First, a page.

Whilst Employment Tribunals have traditionally presented litigants in person with little risk when it comes to adverse costs awards, it is clear to us that an increasingly robust approach is being adopted, as can be seen from the EAT’s decision in Liddington v 2gether NHS Trust.

Whistleblower Claims

In this instance, the Appellant, Ms Liddington, had brought a number of whistleblowing claims against the NHS Trust but ostensibly failed to properly particularise her claims.

During the course of the proceedings no less than three Employment Judges had informed the Claimant that her claims were not adequately particularised, citing, in particular, a failure to provide the dates on which each of the alleged protected disclosures were made.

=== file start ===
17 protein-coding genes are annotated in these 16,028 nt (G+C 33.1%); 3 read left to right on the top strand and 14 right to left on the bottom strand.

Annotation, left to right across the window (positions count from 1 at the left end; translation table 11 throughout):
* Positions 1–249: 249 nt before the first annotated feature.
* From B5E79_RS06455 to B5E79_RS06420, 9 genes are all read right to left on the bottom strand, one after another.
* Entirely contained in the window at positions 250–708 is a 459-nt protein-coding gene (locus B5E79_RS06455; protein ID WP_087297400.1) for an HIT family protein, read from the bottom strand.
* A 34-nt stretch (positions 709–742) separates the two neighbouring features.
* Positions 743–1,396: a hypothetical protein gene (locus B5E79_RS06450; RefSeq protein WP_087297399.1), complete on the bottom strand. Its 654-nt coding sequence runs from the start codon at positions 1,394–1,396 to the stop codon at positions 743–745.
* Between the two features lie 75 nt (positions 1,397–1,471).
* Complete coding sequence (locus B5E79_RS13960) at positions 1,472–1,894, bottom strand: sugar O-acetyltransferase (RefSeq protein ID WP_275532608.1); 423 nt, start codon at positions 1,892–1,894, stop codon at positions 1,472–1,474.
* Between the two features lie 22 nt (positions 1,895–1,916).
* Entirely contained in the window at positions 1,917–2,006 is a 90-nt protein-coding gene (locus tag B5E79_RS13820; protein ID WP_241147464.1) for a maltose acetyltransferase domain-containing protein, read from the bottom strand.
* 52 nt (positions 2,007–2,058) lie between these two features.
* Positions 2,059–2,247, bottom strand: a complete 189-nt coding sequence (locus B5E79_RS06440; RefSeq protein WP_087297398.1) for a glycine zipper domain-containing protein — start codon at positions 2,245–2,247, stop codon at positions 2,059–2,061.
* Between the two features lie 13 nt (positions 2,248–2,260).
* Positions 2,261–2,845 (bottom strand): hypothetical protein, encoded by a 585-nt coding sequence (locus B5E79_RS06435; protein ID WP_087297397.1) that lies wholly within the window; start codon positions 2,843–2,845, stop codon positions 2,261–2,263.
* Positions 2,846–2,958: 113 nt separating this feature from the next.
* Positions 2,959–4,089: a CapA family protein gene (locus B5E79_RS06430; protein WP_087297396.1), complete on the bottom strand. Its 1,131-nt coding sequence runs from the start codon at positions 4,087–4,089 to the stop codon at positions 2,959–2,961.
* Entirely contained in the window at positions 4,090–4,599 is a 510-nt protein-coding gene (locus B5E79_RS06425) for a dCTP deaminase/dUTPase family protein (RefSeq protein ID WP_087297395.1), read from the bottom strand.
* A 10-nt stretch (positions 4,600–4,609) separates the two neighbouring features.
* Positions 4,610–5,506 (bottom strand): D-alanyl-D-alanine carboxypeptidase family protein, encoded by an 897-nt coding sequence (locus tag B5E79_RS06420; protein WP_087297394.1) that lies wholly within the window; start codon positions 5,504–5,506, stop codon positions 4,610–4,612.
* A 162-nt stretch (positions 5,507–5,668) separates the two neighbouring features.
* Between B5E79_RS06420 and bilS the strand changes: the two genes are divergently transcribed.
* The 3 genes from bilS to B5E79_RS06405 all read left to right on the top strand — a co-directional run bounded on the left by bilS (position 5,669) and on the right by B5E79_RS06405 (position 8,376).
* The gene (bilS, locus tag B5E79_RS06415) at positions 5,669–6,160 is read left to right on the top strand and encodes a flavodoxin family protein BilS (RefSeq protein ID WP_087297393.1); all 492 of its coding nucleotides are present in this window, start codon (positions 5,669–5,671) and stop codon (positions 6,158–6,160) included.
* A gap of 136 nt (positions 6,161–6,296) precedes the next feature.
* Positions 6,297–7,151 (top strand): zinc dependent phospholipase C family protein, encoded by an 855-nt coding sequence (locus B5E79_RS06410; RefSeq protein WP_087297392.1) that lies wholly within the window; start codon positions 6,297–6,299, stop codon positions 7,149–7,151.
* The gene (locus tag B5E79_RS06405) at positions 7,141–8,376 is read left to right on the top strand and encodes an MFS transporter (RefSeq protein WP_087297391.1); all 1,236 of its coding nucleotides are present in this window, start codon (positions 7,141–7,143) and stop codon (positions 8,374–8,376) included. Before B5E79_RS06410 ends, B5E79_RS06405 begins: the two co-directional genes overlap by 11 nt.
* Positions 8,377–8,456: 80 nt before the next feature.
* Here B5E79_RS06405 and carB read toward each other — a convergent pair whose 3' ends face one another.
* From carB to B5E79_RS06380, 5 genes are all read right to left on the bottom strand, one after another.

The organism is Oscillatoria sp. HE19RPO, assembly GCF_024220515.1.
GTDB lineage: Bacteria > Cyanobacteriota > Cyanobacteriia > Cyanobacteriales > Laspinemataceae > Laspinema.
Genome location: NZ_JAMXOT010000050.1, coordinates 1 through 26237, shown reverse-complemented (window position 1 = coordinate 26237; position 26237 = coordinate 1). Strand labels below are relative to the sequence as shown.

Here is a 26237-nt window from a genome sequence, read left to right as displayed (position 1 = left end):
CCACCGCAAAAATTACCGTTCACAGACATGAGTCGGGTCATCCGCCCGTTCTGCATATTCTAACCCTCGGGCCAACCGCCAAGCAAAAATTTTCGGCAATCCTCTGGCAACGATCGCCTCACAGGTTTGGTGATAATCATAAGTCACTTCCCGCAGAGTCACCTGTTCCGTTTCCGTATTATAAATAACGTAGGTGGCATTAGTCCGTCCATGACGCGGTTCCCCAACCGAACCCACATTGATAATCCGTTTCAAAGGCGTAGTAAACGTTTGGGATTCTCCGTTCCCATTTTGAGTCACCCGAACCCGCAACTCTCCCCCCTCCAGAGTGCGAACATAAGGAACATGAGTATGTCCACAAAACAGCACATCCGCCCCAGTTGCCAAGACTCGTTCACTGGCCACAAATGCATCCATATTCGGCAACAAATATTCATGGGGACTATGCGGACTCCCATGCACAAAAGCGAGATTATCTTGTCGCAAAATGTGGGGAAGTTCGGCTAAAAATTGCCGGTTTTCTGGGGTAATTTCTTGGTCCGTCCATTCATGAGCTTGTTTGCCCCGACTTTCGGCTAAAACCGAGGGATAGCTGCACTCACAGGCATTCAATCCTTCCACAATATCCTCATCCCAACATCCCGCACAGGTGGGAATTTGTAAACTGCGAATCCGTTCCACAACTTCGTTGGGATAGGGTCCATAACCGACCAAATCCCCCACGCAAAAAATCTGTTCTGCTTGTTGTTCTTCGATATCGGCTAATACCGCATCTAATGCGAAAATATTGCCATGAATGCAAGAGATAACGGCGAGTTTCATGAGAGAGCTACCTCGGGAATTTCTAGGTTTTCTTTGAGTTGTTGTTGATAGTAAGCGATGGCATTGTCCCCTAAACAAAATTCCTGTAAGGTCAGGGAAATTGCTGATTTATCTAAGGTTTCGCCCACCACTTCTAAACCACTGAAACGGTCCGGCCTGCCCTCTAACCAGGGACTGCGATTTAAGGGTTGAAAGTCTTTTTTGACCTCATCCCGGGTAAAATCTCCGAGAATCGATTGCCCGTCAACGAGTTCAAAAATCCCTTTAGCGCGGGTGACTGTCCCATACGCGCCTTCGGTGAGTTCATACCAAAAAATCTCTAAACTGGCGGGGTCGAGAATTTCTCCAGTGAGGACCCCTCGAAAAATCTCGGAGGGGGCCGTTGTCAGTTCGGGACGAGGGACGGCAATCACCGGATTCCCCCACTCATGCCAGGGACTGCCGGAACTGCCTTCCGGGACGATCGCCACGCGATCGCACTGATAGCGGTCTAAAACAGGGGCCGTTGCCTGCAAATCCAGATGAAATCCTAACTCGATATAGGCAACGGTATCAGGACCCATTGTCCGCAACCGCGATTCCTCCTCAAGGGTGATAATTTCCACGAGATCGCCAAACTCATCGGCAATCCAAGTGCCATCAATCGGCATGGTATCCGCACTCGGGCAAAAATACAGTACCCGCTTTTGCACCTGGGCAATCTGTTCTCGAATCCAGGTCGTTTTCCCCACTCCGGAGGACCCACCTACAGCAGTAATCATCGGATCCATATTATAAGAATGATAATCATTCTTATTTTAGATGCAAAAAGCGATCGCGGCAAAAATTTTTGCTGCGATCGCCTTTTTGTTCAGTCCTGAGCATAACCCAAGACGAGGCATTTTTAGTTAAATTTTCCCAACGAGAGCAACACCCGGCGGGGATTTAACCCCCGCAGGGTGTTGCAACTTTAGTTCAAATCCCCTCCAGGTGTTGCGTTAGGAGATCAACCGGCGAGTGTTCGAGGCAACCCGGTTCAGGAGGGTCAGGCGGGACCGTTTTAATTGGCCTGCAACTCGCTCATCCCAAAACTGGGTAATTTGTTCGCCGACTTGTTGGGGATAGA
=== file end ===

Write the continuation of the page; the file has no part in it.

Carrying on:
Inability To Provide Particulars

Although, as a litigant in person, the standards which might be applied to a qualified legal representative were not applicable here the Employment Tribunal found that the Claimant’s continued inability to provide proper particulars amounted to unreasonable conduct which justified costs award against her.

The EAT agreed with this decision which will no doubt be welcomed by employers who have been on the receiving end of so-called “nuisance litigation” in the past.

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